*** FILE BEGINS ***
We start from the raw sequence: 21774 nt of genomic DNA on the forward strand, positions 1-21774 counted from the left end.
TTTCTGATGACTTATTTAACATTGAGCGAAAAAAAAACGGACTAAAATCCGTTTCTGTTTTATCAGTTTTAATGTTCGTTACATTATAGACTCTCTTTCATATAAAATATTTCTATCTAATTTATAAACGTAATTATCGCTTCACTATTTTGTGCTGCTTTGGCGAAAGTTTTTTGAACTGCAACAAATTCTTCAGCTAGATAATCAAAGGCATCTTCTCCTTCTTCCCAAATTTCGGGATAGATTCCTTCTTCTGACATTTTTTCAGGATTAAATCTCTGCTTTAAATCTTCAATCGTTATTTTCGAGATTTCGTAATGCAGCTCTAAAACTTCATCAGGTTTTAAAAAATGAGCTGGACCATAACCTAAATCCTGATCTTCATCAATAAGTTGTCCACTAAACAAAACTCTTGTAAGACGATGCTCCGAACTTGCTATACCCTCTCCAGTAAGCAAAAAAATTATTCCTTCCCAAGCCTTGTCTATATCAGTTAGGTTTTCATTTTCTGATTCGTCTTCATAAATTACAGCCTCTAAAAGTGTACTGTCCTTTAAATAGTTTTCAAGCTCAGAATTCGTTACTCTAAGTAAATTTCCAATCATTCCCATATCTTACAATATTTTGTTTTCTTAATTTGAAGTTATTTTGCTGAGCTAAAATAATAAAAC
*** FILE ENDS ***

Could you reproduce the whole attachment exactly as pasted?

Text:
We start from the raw sequence: 21774 nt of genomic DNA on the forward strand, positions 1-21774 counted from the left end.
TTTCTGATGACTTATTTAACATTGAGCGAAAAAAAAACGGACTAAAATCCGTTTCTGTTTTATCAGTTTTAATGTTCGTTACATTATAGACTCTCTTTCATATAAAATATTTCTATCTAATTTATAAACGTAATTATCGCTTCACTATTTTGTGCTGCTTTGGCGAAAGTTTTTTGAACTGCAACAAATTCTTCAGCTAGATAATCAAAGGCATCTTCTCCTTCTTCCCAAATTTCGGGATAGATTCCTTCTTCTGACATTTTTTCAGGATTAAATCTCTGCTTTAAATCTTCAATCGTTATTTTCGAGATTTCGTAATGCAGCTCTAAAACTTCATCAGGTTTTAAAAAATGAGCTGGACCATAACCTAAATCCTGATCTTCATCAATAAGTTGTCCACTAAACAAAACTCTTGTAAGACGATGCTCCGAACTTGCTATACCCTCTCCAGTAAGCAAAAAAATTATTCCTTCCCAAGCCTTGTCTATATCAGTTAGGTTTTCATTTTCTGATTCGTCTTCATAAATTACAGCCTCTAAAAGTGTACTGTCCTTTAAATAGTTTTCAAGCTCAGAATTCGTTACTCTAAGTAAATTTCCAATCATTCCCATATCTTACAATATTTTGTTTTCTTAATTTGAAGTTATTTTGCTGAGCTAAAATAATAAAAC